If you don't necessarily know the beginning of the name but you know you are looking for a page component, a good option is to use the "pages" command. If you know the model, you can include this in the command as in pages tags. If you know part of the name, you can also include this, as in, pages tags about* or pages about*.
Here we show all of the forms whose names begin with "golf"
The pages command supports many other selection options that you may find useful. For example, this is a good way to identify pages that will (or will not) be indexed by search engines. You can also perform text searches.
If you are not necessarily looking for a page component, the list command allows you to search for any component using a variety of criteria. Here we see an example of using the list command to search for images saved within a certain date range.
In the example above we have choses the Flatten Folders option to see all of the results at level one so that we don't need to drill down into the subfolders.
The most common method of navigation is to use the edit command to replace the current specification contents. When you are planning to make a lot of quick changes to many different components it may be more convenient to work from a list of components and open the component to be modified in a new tab then close the tab when you are finished and move on to the next component.
Recall that the name of the current website in the Where Am I section is rendered as a link. Clicking on this link will alter the current edit mode to be list driven. In this mode, the list will be shown in the main window and each time you click on a component this will be rendered in a new window. If you are making changes to a lot of components, this is a good way to avoid having to repeated rebuild the list. Keep in mind that this list is not automatically refreshed as you add or remove components so you may need to perform a new search to see the latest components.
As we see below, the items that you have already selected are shown in green to help you keep track of which components you have already worked on.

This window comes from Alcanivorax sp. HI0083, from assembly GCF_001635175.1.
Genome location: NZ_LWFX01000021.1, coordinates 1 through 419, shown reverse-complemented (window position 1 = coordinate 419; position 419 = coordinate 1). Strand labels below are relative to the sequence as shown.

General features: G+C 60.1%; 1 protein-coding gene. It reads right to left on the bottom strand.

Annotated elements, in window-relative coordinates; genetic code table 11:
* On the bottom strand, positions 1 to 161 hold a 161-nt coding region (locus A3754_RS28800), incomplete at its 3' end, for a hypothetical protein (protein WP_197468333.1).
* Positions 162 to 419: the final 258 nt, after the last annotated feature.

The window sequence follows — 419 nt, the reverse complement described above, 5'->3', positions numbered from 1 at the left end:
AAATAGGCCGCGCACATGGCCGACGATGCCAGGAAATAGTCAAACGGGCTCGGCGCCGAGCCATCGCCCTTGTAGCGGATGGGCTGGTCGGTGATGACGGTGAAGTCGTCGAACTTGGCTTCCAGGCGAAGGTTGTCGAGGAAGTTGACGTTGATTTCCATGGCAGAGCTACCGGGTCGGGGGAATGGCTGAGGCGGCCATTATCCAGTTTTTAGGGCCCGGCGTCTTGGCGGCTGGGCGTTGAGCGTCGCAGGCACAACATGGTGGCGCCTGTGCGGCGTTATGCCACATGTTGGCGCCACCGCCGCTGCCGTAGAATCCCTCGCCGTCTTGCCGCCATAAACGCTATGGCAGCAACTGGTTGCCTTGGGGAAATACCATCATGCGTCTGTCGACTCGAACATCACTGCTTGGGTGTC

If you want to traverse many components in the current folder you can use the next command (which can be abbreviated to n). This is an easy way to walk through the specifications one by one.
This command loads the specification that is alphabetically previous to the current component. (prev can be abbreviated to p).
When editing a long specification, such as a php_class object containing a lot of functions, you may be far down into the code sections when you use <ctrl>s to stow the specification. Since you were not at the top of the page when you executed the command, the next screen offers an icon that you can click to quickly get back to where you were. This is just below the command line to the left of the help icon as shown here.
|GenHelm Architecture||GenHelm Architecure.|
|Why GenHelm?||Summary of the GenHelm methodology.|
|Getting Started||Learn how to start a new website.|
|Naming Conventions||Naming web pages and other items.|
|Common Web Page Fields||Descriptions of fields that are common to all page models.|
|Layouts||Defining codeframes and layouts.|
|Styles and Scripts||Descriptions of fields that are common to all page models.|
|Meta Tags||How to configure meta tags for your site and specific pages.|
|Dollar Functions||General information about dollar functions.|
|Navigation Tips||Navigation Tips and Techniques|
|Favourite Icons||How to configure favorite icons for your site.|
|Blog Maintenance||Blog and post administration.|
|Direct Command Help||Help for the direct command field.|
|Programming with GenHelm||Writing programs that interact with the GenHelm framework.|